The operation code which causes line 120 to go high also causes CPU 40 to fetch two 8-bit words from RAM 48. Coincident with each fetch, CPU 40 generates a clock pulse on line 118. The pulses on line 118, together with the enabling signal on line 120, cause the cycle counter 54 first to set line 104 high and line 102 low, and then to set line 102 high and line 104 low. When line 104 is set high, lower boundary latch 26 is enabled and the data byte present on data bus 110 is stored and put out on data bus 108. Bus 108 will retain this value until the event sequence is repeated causing a new value to be stored in lower boundary latch 26, or until lower boundary latch 26 is cleared by a RESET signal on line 100. Similarly, upper boundary latch 24 is enabled when line 102 is set high, and the data byte present on data bus 110 is put out and remains on data bus 106 until a new value is caused to be stored or upper boundary latch 26 is cleared by a RESET signal on line 100.
The high-order eight bits of any address put out by CPU 40 over the 16-bit address bus comprising bus 112 and bus 114 are directed to the 8-bit comparators 28 and 30. Upper range comparator 28 has the additional input of bus 106 from upper boundary latch 24, and lower range comparator 30 has the additional input of bus 108 from lower boundary latch 26. Upper range comparator 28 sets output line 122 high if the latched address value on bus 106 is greater than the high-order address value on bus 112. Lower range comparator 30 sets output 124 high if the latched address value on bus 108 is less than the high-order address value on bus 112. Thus when the value on bus 112 is both less than the upper boundary address stored in upper boundary latch 24 and greater than the lower boundary address stored in lower boundary latch 26, lines 122 and 124 are set high. Lines 122 and 124 feed into AND gate 32; when 122 and 124 are high, line 126 is set high. Line 126 therefore is set high only when the high-order address on bus 112 falls between the upper and lower boundary addresses stored in boundary latches 24 and 26.
The output of AND gate 32 feeds into D flip-flop 34 and into AND gate 36. D flip-flop 34 is clocked by the instruction fetch signal generated by CPU 40 and put out over line 116. This arrangement causes the TRANSFORM ENABLE output of gate 36 on line 130 to be set high when an instruction fetch signal is generated by CPU 40 for an instruction stored within the the address range defined by the upper and lower boundary addresses stored in the upper and lower boundary latches 24 and 26. The latching characteristic of D flip-flop 34 will also cause any subsequent address put out by CPU 40 to set the TRANSFORM ENABLE output of gate 36 high, regardless of the state of the instruction fetch signal on line 116, providing that the address falls within the range defined by the upper and lower boundary addresses stored in the upper and lower boundary latches 24 and 26. This condition will remain true until an operation code is fetched by CPU 40 from an address in RAM 48 which falls outside the range defined by upper and lower boundary latches 24 and 26.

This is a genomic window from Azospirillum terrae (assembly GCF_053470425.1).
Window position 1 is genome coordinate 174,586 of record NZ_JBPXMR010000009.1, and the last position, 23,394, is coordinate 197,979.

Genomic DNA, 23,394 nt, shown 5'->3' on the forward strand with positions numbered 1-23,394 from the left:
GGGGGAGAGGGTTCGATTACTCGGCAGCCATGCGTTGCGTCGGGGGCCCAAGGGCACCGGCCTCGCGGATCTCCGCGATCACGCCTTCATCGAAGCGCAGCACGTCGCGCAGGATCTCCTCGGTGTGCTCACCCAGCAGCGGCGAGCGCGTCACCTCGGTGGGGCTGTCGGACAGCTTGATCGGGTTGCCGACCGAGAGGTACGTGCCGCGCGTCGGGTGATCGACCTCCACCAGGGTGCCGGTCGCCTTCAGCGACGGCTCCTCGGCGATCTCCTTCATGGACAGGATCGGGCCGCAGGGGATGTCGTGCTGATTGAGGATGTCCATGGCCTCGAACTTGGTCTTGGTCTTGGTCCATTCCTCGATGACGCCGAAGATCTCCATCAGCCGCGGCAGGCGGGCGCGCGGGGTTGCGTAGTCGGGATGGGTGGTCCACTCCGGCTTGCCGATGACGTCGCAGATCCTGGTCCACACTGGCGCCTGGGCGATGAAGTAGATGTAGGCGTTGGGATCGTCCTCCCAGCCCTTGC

The TRANSFORM ENABLE signal generated by gate 36 controls both the data transformation circuitry and the address transformation circuitry, as will be explained later. It can be understood at this time, however, that the design of the encode enable circuitry has the following salient characteristics as depicted in FIGS. 4A and 4B:
the TRANSFORM ENABLE signal on line 130 can only be set high by an operation code which resides within the boundary address range defined by upper and lower boundary latches 24 and 26, i.e., by an operation code which is itself encoded.
once the TRANSFORM ENABLE signal on line 130 has been set high, any subsequent data put out or read in by CPU 40 residing at an address location which falls within the boundary address range defined by upper and lower boundary latches 24 and 26 will undergo transformation by the data transformation circuitry. Equally important, data put out or read in by CPU 40 which falls outside said boundary address range will not undergo transformation. An encoded operation code can therefore reference both encoded and non-encoded data.
once the TRANSFORM ENABLE signal on line 130 has been set high, any subsequent address put out by CPU 40 which falls within the boundary address range defined by upper and lower boundary latches 24 and 26 will undergo transformation by the address transformation circuitry. Equally important, addresses put out by CPU 40 which falls outside said boundary address range will not undergo transformation. An encoded operation code can therefore reference both encoded and non-encoded addresses.
once the TRANSFORM ENABLE signal on line 130 has been set low, no subsequent data put out or read in by CPU 40, regardless of its address, will undergo transformation by the data transformation circuitry. A non-encoded operation code can therefore reference encoded data, although this is not recommended.
once the TRANSFORM ENABLE signal on line 130 has been set low, no subsequent address put out by CPU 40, regardless of its value, will undergo transformation by the address transformation circuitry. A non-encoded operation code can therefore reference an address within the address range defined by the upper and lower boundary latches 24 and 26, although this is not recommended.
The bi-directional data transformation circuit comprises ROM 42 and bi-directional gate 38. It can be seen in FIG. 2 that data flows between CPU 40 and RAM 48 only through bi-directional gate 38, regardless of the data flow direction. Bi-directional gate 38 is explained with reference to FIG. 3B.